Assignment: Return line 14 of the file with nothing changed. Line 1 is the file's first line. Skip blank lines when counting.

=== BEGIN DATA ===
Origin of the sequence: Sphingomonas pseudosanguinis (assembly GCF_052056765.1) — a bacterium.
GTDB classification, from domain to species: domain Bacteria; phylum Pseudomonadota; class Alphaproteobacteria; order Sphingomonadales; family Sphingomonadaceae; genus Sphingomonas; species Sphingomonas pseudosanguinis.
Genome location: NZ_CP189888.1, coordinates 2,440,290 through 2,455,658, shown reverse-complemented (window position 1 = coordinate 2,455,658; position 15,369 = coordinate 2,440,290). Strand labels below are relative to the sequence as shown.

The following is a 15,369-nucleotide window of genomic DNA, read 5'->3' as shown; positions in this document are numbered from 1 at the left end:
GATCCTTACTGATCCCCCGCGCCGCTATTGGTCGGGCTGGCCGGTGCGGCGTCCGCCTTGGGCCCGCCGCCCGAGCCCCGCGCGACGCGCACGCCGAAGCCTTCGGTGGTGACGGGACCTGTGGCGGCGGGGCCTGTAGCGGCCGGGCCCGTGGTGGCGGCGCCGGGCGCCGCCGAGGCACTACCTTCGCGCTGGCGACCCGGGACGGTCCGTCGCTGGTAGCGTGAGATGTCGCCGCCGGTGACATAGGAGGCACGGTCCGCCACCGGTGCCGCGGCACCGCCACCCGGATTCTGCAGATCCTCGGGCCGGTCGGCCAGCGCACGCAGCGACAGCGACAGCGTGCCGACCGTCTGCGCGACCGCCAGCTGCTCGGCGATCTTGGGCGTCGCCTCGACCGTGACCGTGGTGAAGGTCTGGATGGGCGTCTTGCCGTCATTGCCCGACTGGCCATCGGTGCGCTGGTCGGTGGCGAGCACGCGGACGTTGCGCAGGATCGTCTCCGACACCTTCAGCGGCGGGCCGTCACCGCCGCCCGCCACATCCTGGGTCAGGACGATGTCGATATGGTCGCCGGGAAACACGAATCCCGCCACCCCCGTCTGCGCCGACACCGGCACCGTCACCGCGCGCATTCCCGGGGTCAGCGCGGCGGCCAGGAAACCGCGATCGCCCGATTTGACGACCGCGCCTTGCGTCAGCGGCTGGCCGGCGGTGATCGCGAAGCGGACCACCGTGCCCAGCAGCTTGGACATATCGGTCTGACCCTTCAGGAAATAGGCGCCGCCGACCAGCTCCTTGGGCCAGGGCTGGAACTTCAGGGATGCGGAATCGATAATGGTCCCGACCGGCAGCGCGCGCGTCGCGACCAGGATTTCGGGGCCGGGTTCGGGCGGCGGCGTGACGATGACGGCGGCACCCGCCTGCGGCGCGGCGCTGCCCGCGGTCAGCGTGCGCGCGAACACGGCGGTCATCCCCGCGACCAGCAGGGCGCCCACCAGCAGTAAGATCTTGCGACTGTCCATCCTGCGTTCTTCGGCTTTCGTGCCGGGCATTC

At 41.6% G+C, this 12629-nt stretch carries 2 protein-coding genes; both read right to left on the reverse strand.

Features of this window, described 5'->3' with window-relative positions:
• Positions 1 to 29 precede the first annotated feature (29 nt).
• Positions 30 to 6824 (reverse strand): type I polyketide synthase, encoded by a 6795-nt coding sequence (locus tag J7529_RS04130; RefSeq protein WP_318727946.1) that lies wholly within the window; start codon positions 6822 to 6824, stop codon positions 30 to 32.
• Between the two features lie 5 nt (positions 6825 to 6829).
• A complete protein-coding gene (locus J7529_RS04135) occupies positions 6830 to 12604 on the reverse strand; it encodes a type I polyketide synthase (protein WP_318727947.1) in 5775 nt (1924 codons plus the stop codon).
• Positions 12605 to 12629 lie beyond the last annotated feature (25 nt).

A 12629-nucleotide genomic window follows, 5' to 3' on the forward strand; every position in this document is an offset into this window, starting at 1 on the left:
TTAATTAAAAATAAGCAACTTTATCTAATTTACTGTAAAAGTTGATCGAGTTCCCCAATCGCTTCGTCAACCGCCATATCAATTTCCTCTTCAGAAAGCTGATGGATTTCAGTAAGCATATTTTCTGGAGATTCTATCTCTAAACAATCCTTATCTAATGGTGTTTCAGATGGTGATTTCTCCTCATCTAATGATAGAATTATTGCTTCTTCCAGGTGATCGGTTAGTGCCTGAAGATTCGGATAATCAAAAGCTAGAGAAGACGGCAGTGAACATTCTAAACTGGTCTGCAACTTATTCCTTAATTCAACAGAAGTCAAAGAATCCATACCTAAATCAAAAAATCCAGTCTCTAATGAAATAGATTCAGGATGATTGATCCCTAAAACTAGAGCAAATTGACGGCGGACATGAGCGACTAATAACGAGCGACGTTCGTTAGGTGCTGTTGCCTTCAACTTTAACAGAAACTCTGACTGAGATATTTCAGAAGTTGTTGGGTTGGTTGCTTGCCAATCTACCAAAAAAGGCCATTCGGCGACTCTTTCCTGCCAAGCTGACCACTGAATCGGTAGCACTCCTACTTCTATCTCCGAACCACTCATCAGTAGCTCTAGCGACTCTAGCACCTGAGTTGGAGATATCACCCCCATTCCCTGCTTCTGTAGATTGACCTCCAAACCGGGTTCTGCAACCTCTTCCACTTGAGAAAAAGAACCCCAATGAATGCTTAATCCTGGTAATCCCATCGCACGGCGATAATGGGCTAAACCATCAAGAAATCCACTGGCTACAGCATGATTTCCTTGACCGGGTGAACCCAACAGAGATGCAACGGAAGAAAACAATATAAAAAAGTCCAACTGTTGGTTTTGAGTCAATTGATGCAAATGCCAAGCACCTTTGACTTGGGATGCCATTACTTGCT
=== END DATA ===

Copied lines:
TTAATTAAAAATAAGCAACTTTATCTAATTTACTGTAAAAGTTGATCGAGTTCCCCAATCGCTTCGTCAACCGCCATATCAATTTCCTCTTCAGAAAGCTGATGGATTTCAGTAAGCATATTTTCTGGAGATTCTATCTCTAAACAATCCTTATCTAATGGTGTTTCAGATGGTGATTTCTCCTCATCTAATGATAGAATTATTGCTTCTTCCAGGTGATCGGTTAGTGCCTGAAGATTCGGATAATCAAAAGCTAGAGAAGACGGCAGTGAACATTCTAAACTGGTCTGCAACTTATTCCTTAATTCAACAGAAGTCAAAGAATCCATACCTAAATCAAAAAATCCAGTCTCTAATGAAATAGATTCAGGATGATTGATCCCTAAAACTAGAGCAAATTGACGGCGGACATGAGCGACTAATAACGAGCGACGTTCGTTAGGTGCTGTTGCCTTCAACTTTAACAGAAACTCTGACTGAGATATTTCAGAAGTTGTTGGGTTGGTTGCTTGCCAATCTACCAAAAAAGGCCATTCGGCGACTCTTTCCTGCCAAGCTGACCACTGAATCGGTAGCACTCCTACTTCTATCTCCGAACCACTCATCAGTAGCTCTAGCGACTCTAGCACCTGAGTTGGAGATATCACCCCCATTCCCTGCTTCTGTAGATTGACCTCCAAACCGGGTTCTGCAACCTCTTCCACTTGAGAAAAAGAACCCCAATGAATGCTTAATCCTGGTAATCCCATCGCACGGCGATAATGGGCTAAACCATCAAGAAATCCACTGGCTACAGCATGATTTCCTTGACCGGGTGAACCCAACAGAGATGCAACGGAAGAAAACAATATAAAAAAGTCCAACTGTTGGTTTTGAGTCAATTGATGCAAATGCCAAGCACCTTTGACTTGGGATGCCATTACTTGCT